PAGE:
5 Overlooks Around Cherokee You Need to Visit This Fall | Cherokee, NC

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5 Overlooks Around Cherokee You Need to Visit This Fall

In Cherokee, NC, we are very fortunate to be surrounded by natural beauty everywhere we look. Autumn is an especially popular time for visitors and residents alike to take a drive through the mountains and view the brilliant colors on the peaks and valleys.

A pit stop to see natural splendor at its peak is never out of the way, right? If you haven’t planned some time to take in the sights and sounds of fall, then we’re certain you’ll be marking your calendar after you read this post. Depending on elevation and weather, the leaves all change at different times, so even if the leaves have already started to fall, these overlooks offer some amazing views.

Blue Ridge Parkway Overlooks

Two of our region’s most visited attractions are easily reached: the Great Smoky Mountains National Park and The Blue Ridge Parkway.

To the west, the Great Smoky Mountains National Park includes 800 square miles in Tennessee and North Carolina open to visitors year round. Known for its scenic beauty, The Blue Ridge Parkway is a 469-mile road that runs southwest from Front Royal, Virginia, (where it’s called the Skyline Drive) along the Blue Ridge Mountain range, ending at the southern gateway to the Great Smoky Mountains National Park near Cherokee.

According to Romantic Asheville's 2017 fall foliage predictions, most leaves will be changing colors in Cherokee by the third week of October. While there are many overlooks on the Parkway, time of year and amount of vegetation can lead to obstructed views of the mountains and features below them. Fortunately, if you’re driving down the Parkway, there are so many opportunities to pull over and snap a photo that if one isn’t perfect, the next one likely will be!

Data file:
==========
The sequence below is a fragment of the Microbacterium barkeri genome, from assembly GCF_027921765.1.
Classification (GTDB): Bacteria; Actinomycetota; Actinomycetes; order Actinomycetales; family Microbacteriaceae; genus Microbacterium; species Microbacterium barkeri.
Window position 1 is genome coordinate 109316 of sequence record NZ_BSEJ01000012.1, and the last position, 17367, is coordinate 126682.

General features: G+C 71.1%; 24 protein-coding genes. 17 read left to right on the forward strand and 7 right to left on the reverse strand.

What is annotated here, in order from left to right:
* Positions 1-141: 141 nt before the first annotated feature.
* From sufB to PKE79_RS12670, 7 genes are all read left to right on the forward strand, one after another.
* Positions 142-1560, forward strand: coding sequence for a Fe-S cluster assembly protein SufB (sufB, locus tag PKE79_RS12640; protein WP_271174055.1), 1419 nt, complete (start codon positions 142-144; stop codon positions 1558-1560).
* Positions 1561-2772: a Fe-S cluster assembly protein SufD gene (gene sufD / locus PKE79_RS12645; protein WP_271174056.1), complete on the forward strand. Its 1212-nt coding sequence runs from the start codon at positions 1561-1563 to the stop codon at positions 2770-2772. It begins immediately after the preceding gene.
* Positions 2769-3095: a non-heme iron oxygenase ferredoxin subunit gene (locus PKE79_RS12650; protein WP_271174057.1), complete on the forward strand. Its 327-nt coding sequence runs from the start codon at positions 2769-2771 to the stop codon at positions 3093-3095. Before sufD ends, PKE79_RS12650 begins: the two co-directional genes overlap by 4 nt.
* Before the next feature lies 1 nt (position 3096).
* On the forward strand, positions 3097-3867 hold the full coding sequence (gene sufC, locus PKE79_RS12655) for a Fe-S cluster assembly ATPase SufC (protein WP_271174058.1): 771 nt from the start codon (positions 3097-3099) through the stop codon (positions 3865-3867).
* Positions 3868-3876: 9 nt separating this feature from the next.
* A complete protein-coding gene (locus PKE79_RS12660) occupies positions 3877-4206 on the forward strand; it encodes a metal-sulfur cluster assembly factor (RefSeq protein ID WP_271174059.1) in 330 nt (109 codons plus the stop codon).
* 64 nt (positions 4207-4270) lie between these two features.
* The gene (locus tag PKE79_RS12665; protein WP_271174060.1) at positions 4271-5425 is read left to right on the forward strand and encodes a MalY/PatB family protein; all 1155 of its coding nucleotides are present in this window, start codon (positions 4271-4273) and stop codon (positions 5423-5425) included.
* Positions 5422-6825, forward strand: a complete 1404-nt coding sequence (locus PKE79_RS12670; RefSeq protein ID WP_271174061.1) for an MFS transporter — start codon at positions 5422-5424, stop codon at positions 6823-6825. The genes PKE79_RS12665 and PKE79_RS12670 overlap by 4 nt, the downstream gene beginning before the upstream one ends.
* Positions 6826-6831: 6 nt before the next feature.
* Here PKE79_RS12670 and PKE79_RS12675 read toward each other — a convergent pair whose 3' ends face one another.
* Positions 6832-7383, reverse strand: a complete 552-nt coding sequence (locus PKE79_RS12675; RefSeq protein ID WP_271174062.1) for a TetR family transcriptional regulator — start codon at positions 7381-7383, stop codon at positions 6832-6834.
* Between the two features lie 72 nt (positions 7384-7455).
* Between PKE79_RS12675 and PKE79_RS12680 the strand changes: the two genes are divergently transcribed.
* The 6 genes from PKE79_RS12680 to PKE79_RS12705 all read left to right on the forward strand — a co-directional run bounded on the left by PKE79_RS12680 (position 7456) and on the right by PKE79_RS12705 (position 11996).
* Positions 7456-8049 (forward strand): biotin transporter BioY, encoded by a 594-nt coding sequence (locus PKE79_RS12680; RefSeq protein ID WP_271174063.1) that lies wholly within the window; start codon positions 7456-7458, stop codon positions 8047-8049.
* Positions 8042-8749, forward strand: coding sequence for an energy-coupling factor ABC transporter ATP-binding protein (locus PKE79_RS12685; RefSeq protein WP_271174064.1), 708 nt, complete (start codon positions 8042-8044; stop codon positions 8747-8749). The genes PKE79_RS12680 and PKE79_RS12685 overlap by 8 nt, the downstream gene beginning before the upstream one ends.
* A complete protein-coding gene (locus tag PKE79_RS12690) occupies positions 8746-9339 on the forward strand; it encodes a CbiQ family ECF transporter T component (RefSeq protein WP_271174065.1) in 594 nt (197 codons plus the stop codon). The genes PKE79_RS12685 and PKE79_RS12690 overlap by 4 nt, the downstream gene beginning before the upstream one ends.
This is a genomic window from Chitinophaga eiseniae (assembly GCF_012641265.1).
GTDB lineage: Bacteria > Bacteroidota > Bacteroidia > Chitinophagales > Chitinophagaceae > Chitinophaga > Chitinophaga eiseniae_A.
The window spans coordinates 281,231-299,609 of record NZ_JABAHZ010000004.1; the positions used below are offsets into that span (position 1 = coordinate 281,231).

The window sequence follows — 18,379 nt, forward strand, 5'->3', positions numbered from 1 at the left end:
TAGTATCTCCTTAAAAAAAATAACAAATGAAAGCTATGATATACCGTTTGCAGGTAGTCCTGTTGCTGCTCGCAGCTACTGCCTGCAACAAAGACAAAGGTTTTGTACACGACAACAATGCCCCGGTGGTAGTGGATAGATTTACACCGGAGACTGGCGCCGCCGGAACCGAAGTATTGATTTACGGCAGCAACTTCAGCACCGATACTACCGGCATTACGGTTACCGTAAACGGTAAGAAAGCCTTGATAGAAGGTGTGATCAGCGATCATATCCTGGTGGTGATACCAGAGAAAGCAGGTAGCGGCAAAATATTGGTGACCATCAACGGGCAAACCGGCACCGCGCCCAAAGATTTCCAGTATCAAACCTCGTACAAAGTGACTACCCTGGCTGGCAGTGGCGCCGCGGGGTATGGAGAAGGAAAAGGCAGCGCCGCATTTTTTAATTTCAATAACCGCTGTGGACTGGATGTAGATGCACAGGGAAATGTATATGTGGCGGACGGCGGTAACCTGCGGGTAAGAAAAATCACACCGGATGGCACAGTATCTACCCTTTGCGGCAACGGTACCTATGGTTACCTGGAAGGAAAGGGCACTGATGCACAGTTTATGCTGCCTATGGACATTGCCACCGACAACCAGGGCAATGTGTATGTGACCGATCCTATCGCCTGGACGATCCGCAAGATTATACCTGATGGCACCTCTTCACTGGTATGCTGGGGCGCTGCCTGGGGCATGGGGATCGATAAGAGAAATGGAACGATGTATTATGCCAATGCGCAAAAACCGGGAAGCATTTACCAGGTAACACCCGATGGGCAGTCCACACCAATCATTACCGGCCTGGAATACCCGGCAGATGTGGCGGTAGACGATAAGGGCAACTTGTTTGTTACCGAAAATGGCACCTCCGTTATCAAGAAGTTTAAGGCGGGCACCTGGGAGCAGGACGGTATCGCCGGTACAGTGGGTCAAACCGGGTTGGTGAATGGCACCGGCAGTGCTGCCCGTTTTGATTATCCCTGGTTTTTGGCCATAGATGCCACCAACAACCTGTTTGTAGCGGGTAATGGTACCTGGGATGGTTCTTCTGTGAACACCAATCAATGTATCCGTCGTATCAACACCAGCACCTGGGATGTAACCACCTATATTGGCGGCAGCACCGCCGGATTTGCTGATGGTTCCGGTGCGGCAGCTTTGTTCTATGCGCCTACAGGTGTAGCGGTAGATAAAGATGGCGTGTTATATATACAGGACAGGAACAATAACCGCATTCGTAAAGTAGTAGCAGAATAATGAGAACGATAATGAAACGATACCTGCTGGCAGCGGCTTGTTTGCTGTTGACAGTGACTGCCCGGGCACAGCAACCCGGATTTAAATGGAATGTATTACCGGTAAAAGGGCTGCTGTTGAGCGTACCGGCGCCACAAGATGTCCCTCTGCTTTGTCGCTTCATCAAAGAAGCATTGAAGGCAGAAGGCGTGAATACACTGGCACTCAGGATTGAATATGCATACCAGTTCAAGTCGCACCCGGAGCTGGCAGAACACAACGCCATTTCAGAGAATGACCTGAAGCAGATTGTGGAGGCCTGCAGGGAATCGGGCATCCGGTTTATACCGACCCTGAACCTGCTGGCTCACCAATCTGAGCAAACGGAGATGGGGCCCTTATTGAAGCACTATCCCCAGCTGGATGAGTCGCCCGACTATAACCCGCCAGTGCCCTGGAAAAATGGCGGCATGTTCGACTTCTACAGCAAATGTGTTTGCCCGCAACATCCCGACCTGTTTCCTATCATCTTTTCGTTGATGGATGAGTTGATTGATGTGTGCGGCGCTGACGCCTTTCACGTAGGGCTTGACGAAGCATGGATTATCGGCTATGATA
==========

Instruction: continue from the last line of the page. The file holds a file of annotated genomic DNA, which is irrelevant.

Raven Fork Overlook

Photo by Deborah Dancer

At milepost 467.9 you’ll find the Raven Fork Overlook. To the west is the Qualla Boundary’s Raven Fork freestone creek, which is stocked with rainbow, brown, and brook trout, Donaldson strain rainbow trout, and palomino trout. A mile downstream, Raven Fork meets the Oconaluftee River. This creek may be hard to spot from this point, but the foliage can’t be missed.

Thunder Struck Ridge Overlook

Photo by Jeff Wetherington

At milepost 454.4, about 20 minutes east of Cherokee in Maggie Valley, you’re in for a beautiful landscape view. At an elevation of 4,680 feet, the Ridge lies under the overlook.

Big Witch Overlook

Photo by Karen Meredith Lueck

Named after a famous Cherokee medicine man who died in 1898 at age 90, Big Witch Overlook is at milepost 461.9. Since eagle feathers were used in ceremonies, Big Witch’s job was to kill the eagle.

Waterrock Knob Overlook

Photo by Brian Smith

As the second highest point on the Parkway, Waterrock Knob Overlook (milepost 451.2) is worth a visit. If you’re looking for a quick hike, there is a one-mile roundtrip trail to the top of Waterrock Knob, which was named after the stream where hunters and farmers collected water. Whether you’re there in time for sunrise or sunset, the circular parking lot means you can see both east and west views. Take in the grandeur of the Plott Balsam and Great Balsam mountain ranges. Grab more info (and a souvenir) at the Visitor Center here.

Richland Balsam Overlook

Photo by Angi English

Less than an hour east of Cherokee, near Waynesville, you’ll find Richland Balsam Overlook and the highest point on the Parkway at 6,053 feet. The 1.5-mile self-guided loop leads visitors through a spruce-fir forest. Enjoy the smells of Fraser fir and red spruce. Trust us, it’s worth the drive.

As always, safety is our primary concern. Please use caution when visiting overlooks and keep a safe distance from the ledge.

Can’t Get Enough?

If a day trip doesn’t quite cut it, then we invite you to stay longer! We offer many different accommodations.

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